I love a good restorative yoga session, especially after a long, busy day. The point of restorative yoga is to rejuvenate the body through deep relaxation and steady breathing. For that reason, you exert little to no energy in the poses and allow gravity to do most of the work.
Try the restorative yoga poses below to ease tension on tired vertebra, knees, legs, and feet. If you feel yourself straining to remain in the pose, try a modification or rest quietly on your back. Remember to keep your breathing smooth and your mind as relaxed as you can. Enjoy!
Try this grounding pose to relieve stress and ease pressure off the spine and legs.
Sit next to the wall with your left hip touching the wall. Turn around so that your back is on the floor and scoot toward the wall until your sitting bones are on the wall. Extend your legs up and rest them on the wall. If you like, bring one hand to your chest and the other to your belly to help calm your breath and connect to your body. Stay here for a few breaths or up to five minutes.
Modify: If legs-up-the-wall is uncomfortable or your legs become tingly, try separating your legs a few inches, bending your knees slightly, or both. If the tingling remains, come out of the pose.
Another grounding posture, this pose offers a gentle stretch for your inner thighs.
From legs-up-the-wall, slide your feet toward your hips and bring the soles of your feet to together. Rest the outer edges of your feet on the wall and stay here for a few breaths or up to five minutes.
Modify: To de-intensify the inner thigh stretch, take your hips farther away from the wall, and use your hands to support your legs. Additionally, keep your feet raised higher rather than sliding them all the way to your hips.
Restorative frog pose
Use restorative frog pose to help relieve pressure from tight hips in a gentle, calming way.
From legs-up-the-wall, scoot your hips away from the wall a couple of inches. Separate your legs about a foot, bend your knees, and bring the bottoms of your feet onto the wall; turn your toes outward about 45 degrees or so. If it feels comfortable, separate your feet a little more. Remain here with your arms by your sides, or with one hand on your belly and the other on your chest. Stay here for a few deep breaths, or for two to three minutes.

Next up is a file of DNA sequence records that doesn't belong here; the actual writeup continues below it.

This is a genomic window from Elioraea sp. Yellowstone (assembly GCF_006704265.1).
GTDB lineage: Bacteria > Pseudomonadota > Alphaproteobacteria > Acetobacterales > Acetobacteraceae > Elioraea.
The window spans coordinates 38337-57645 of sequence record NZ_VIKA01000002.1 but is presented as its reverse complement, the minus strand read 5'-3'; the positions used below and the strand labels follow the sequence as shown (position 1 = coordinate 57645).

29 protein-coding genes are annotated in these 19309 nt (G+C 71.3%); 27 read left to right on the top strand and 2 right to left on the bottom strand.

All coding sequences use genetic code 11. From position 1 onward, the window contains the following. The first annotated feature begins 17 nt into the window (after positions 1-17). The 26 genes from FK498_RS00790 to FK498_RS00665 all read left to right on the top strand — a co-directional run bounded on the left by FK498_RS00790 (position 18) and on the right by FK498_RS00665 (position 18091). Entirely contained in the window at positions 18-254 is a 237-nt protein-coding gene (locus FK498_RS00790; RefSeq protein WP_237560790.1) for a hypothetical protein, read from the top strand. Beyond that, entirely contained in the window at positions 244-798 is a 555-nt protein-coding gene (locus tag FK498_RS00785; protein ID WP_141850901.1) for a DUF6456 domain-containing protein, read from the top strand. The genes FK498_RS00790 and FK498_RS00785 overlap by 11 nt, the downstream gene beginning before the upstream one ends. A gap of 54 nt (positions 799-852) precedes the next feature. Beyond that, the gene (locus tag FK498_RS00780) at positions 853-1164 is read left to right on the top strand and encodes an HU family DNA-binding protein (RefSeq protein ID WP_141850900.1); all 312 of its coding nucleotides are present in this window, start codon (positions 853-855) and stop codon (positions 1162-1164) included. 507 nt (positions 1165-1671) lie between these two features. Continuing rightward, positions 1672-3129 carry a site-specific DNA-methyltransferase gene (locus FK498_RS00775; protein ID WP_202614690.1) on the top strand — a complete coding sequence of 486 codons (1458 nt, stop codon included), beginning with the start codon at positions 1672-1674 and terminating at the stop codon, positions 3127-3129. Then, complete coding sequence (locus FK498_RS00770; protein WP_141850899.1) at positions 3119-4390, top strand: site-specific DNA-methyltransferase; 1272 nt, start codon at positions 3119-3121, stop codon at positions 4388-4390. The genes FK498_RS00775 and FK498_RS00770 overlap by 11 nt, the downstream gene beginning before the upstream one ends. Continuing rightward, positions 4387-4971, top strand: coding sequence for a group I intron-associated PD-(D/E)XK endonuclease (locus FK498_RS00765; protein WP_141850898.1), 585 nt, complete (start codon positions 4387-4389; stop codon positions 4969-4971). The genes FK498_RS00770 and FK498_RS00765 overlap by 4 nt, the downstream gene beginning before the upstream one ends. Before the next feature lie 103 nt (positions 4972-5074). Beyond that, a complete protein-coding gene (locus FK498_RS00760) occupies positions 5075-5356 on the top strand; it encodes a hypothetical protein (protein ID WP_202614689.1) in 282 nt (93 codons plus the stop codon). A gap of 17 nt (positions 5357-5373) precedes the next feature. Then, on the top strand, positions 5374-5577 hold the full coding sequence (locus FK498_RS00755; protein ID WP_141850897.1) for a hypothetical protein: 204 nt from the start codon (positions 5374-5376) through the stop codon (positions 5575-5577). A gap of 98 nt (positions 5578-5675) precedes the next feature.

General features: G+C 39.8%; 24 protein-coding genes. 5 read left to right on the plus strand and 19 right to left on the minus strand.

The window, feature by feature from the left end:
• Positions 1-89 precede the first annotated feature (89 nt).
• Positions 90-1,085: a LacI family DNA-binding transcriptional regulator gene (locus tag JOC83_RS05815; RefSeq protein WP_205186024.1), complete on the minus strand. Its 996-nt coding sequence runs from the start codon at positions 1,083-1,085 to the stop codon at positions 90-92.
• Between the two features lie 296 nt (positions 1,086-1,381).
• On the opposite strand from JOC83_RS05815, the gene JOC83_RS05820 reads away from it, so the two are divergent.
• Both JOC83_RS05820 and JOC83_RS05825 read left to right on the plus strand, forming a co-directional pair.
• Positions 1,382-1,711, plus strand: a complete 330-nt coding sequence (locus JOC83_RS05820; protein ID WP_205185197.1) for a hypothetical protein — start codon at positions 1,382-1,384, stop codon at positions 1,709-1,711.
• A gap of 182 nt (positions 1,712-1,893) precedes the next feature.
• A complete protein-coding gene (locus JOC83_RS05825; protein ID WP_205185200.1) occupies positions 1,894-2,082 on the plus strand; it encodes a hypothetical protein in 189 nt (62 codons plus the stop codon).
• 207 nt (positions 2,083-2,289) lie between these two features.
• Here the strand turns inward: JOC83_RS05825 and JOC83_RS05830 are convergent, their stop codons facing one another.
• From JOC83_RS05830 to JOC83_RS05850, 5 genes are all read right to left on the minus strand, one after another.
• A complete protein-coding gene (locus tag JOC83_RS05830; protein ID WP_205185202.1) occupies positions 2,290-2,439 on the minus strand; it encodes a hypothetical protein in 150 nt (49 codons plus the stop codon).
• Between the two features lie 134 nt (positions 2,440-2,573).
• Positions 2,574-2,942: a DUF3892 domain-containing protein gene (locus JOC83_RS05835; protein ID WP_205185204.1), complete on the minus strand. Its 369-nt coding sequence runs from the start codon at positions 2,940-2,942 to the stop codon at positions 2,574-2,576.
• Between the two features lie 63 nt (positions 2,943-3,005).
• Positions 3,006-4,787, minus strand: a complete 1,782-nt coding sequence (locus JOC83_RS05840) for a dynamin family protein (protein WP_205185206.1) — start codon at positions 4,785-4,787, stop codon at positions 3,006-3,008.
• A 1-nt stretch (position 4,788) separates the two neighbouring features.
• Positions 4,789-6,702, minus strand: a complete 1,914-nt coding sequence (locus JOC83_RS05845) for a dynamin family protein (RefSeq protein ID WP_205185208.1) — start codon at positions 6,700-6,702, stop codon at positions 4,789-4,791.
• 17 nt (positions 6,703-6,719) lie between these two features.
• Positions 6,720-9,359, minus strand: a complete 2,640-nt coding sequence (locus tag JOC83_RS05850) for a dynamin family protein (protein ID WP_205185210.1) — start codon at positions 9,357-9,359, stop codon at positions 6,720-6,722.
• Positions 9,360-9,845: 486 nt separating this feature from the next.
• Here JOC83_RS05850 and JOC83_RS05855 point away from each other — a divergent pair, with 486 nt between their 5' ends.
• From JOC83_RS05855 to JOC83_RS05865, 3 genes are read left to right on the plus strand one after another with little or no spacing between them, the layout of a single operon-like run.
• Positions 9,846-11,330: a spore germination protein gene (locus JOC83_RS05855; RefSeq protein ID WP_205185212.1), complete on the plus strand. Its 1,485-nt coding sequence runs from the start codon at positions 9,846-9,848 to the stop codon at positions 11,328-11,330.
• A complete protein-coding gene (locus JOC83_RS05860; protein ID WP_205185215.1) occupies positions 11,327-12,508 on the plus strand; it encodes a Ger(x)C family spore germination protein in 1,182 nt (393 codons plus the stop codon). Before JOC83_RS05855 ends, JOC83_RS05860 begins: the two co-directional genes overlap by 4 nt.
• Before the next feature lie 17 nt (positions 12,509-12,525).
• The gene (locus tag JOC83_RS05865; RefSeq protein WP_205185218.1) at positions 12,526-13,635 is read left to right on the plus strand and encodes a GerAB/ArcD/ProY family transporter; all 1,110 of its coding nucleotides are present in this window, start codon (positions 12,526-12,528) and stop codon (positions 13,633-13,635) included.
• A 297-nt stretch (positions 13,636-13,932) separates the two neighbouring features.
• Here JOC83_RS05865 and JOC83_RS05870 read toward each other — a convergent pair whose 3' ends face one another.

Modify: If this pose feels too intense on your hips, take them farther away from the wall, and support your legs with your hands or with sturdy blocks. You can also hold your legs with your hands for gentle support.
After writing my last post on seated cow face pose, I thought about how that version is sometimes inaccessible to me. On those days, I prefer this pose reclined. So, I thought it’d be helpful to offer a brief tutorial on reclined cow face pose, which has many of the same hip-opening benefits of the seated version, but with less pressure on the hips and knees. Try it out and let me know which version works best for you!
- Begin on your back with your knees bent and your feet on the floor.
- Cross your left leg over your right leg so that the back of your left knee stacks, or nearly stacks, above the right knee.
- Use your hands and abdominal muscles to bring your knees closer to your chest. Rest your hands on your shins, and use your hands to guide your knees as close to your chest as feels comfortable (see bottom photo). You can also gently pull the shins away from each other.
- If you want a deeper stretch in the outer left hip, hold your feet rather than your shins (see top photo); you may need to lift your upper body to reach your feet. If you still want a deeper stretch in the outer left hips, take the feet farther away from the hips.
- Remain in the shape you’ve chosen for five to ten breaths, then repeat the steps on the other side.
Cow Face is one of my least favorite poses. So, why am I highlighting it here? Hips, for many of us, are the seat of emotions; we clench our glutes and hip flexors when we feel scared or anxious as our fight-or-flight response kicks in. The result can be tension that causes discomfort in the hips as we move around, or tension in the hamstrings or back even when we’re at rest. Cow face pose helps to release some of this tension. The pose also helps stretch the shoulders and triceps, easing tension there as well. Move slowly as you approach cow face pose; move an inch and then consider how that inch of movement affected your body. Then, consider whether you want to move an inch more or remain still.